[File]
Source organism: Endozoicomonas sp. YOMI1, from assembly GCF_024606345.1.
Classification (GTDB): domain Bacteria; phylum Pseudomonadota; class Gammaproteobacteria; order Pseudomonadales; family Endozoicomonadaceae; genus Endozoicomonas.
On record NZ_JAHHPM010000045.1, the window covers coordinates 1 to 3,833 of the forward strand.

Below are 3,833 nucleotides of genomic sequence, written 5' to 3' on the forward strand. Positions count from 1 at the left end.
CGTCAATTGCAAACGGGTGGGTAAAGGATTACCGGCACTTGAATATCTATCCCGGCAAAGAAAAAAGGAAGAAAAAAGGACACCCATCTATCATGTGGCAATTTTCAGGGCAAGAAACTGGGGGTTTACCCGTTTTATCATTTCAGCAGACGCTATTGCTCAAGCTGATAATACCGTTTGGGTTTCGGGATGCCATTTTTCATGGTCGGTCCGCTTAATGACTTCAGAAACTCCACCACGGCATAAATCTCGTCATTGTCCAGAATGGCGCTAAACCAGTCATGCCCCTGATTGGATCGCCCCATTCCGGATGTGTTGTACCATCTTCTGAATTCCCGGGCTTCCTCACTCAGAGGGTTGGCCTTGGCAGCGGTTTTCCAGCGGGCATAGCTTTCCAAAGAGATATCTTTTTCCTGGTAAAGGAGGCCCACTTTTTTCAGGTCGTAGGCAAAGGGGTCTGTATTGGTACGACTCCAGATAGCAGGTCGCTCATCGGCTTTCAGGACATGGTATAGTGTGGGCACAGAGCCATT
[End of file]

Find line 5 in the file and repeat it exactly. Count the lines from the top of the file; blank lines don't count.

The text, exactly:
CGTCAATTGCAAACGGGTGGGTAAAGGATTACCGGCACTTGAATATCTATCCCGGCAAAGAAAAAAGGAAGAAAAAAGGACACCCATCTATCATGTGGCAATTTTCAGGGCAAGAAACTGGGGGTTTACCCGTTTTATCATTTCAGCAGACGCTATTGCTCAAGCTGATAATACCGTTTGGGTTTCGGGATGCCATTTTTCATGGTCGGTCCGCTTAATGACTTCAGAAACTCCACCACGGCATAAATCTCGTCATTGTCCAGAATGGCGCTAAACCAGTCATGCCCCTGATTGGATCGCCCCATTCCGGATGTGTTGTACCATCTTCTGAATTCCCGGGCTTCCTCACTCAGAGGGTTGGCCTTGGCAGCGGTTTTCCAGCGGGCATAGCTTTCCAAAGAGATATCTTTTTCCTGGTAAAGGAGGCCCACTTTTTTCAGGTCGTAGGCAAAGGGGTCTGTATTGGTACGACTCCAGATAGCAGGTCGCTCATCGGCTTTCAGGACATGGTATAGTGTGGGCACAGAGCCATT